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NORAD, Russian Air Force make history with combined efforts
JOINT BASE ELMENDORF-RICHARDSON, Alaska -- A Russian SU-27 fighter flies alongside Fencing 1220, the target of interest for Exercise Vigilant Eagle, Aug. 8. Vigilant Eagle was a cooperative exercise involving the North American Aerospace Defense Command and the Russian Air Force. The exercise scenario created a situation that required both the Russian Air Force and NORAD to launch or divert fighter aircraft to investigate and follow a "hijacked" airliner. The exercise focused on shadowing and included the cooperative hand-off of the monitored aircraft between fighters of the participating nations. (Army photo/Maj. Michael Humphreys)
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NORAD, Russian Air Force make history in combined efforts

Posted 8/12/2010   Updated 8/12/2010 Email story   Print story

    


by Airman 1st Class Christopher Gross
JBER PAO


8/12/2010 - JOINT BASE ELMENDORF-RICHARDSON, Alaska -- History was made this past week when U.S. and Canadian forces teamed up with Russian forces for a first-ever cooperative air defense exercise across an international boundary.

The Russian Federation Air Force, the North American Aerospace Defense Command and the Alaskan NORAD Region conducted the air-defense exercise during the week of August 8-11, the planning stages for this exercise began in 2003.

"This is a very crawl to walk scenario where we're just trying to establish communication of phraseologies that we can both understand to initiate cooperation from this particular type of situation," said Lt. Col. John Oberst, 176th Air Control Squadron.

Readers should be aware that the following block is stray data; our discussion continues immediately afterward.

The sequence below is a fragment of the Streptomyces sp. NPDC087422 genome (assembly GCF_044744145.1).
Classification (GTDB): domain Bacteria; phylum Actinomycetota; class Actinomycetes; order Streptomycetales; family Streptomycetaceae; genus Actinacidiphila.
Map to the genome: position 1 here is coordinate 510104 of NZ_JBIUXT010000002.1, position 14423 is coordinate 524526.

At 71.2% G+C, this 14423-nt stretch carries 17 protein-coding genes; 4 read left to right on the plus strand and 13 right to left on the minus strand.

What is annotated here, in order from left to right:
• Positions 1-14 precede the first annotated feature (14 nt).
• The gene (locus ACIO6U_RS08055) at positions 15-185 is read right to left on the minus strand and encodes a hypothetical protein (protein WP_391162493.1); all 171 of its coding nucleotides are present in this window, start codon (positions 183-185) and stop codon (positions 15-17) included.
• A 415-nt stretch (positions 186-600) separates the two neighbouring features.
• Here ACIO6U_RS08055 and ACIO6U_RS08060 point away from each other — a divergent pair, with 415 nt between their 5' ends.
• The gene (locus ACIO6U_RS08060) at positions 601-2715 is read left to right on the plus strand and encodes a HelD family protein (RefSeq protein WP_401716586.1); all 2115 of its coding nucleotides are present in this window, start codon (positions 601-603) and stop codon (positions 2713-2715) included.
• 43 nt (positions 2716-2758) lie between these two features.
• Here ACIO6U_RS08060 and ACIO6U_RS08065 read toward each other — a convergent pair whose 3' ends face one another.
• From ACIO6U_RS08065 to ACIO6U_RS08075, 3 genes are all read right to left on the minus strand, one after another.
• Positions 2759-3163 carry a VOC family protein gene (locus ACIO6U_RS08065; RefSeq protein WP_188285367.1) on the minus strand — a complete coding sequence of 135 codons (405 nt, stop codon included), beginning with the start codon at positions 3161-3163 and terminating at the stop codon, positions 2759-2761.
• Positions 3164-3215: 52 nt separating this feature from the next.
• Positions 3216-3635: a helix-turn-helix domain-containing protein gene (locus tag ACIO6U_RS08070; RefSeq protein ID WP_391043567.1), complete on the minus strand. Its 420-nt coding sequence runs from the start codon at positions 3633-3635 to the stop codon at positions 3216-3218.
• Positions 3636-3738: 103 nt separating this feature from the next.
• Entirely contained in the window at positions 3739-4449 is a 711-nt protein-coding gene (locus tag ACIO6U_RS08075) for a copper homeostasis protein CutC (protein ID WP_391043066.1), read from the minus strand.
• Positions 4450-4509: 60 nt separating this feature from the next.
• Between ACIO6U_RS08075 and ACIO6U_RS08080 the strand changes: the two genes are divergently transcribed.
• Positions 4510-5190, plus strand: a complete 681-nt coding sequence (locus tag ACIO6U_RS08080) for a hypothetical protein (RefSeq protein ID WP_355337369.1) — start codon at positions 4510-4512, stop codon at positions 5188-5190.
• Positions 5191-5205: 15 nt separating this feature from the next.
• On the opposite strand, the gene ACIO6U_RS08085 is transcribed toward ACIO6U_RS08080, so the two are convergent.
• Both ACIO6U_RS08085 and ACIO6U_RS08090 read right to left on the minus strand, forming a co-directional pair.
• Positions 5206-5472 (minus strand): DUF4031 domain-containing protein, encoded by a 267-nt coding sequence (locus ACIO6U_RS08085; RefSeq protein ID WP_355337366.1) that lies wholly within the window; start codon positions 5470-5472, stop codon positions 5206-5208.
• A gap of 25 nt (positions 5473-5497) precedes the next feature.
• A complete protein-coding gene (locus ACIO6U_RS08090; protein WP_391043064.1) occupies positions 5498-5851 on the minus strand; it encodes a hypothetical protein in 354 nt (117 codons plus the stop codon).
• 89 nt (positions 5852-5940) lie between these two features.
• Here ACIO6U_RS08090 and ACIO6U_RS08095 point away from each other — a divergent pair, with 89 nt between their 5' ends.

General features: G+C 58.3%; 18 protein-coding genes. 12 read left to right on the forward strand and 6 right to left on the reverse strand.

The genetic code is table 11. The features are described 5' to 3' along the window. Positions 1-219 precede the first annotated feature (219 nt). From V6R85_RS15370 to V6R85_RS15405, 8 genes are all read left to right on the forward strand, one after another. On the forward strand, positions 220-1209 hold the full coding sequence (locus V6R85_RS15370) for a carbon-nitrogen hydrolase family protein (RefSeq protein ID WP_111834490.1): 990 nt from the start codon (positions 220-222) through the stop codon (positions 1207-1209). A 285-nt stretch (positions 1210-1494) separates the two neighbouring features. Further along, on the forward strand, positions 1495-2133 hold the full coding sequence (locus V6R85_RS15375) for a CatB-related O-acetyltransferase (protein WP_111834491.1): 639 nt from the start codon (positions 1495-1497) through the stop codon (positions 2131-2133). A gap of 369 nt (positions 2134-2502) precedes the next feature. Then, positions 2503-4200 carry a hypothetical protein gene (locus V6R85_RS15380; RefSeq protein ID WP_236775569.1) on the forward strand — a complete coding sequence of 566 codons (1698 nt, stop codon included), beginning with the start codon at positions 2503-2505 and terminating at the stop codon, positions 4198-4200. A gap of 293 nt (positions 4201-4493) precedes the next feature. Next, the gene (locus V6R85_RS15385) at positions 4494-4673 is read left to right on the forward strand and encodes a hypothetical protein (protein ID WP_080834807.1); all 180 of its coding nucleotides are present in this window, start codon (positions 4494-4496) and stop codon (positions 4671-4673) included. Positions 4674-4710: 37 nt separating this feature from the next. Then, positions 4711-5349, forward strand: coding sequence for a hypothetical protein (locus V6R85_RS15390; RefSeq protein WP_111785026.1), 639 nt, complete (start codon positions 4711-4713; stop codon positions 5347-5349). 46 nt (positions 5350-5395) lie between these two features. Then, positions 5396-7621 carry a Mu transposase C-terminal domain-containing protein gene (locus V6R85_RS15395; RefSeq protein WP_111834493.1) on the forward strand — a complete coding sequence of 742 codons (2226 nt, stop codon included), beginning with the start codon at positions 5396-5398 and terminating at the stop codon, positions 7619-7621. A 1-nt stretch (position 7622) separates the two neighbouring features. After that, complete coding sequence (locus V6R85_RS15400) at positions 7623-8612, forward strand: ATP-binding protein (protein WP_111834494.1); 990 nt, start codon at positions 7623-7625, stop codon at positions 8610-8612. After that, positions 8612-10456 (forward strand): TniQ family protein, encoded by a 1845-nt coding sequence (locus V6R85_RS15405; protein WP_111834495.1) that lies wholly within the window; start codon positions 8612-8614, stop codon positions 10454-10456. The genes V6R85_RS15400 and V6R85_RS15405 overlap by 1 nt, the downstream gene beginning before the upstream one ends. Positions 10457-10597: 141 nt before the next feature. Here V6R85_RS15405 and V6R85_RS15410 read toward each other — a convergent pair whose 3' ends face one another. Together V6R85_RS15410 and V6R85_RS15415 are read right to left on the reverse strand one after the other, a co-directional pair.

The scenario consisted of two international flights, one originating in Alaska and traveling to the Far East, Aug. 8, followed by one originating in the Far East and traveling to Alaska, Aug. 10.

A U.S. flagged commercial air carrier on an international flight, Fencing 1220, was simulated as being taken over by terrorists. The aircraft did not respond to communications with the Federal Aviation Aministration, creating a situation that required both the Russian Air Force and NORAD to launch or divert fighter air-craft to investigate and follow Fencing 1220, according to a press release from NORAD.

According to Colonel Oberst two F-22 Raptors and an E-3 Sentry were launched from Elmendorf to intercept and investigate the suspicious aircraft. Once the aircraft reached the international boundary, which is designated at BESAT a point out in the Bering Sea, the Russian Air Force took over.

The Russian Air Force launched four sets of fighters which consisted of the Su-27 Flankers and the MiG-31 along with an A-50 Mainstay, their version of our E-3 Sentry.

According to the release this combined exercise moved us forward in the development of cooperation between the Russian Federation Air Force and NORAD to cooperatively detect, track, identify, intercept and follow an aircraft as it proceeds across international boundaries.

"I think that in a current world where we face common threats, for example a terrorist type situation, this is something that both (nations) see as a common threat and it is something that is prudent to prepare for," said Colonel Oberst. "I think it is good for the military-to-military cooperation to be able to handle this and it's also the first very small step in trust building between the nations."

Colonel Oberst said he feels this exercise has went very well, and the communication with the Russians has been very professional. He also added that this has been nothing but positive and definitely something historical, in that it is the first time this has been accomplished.



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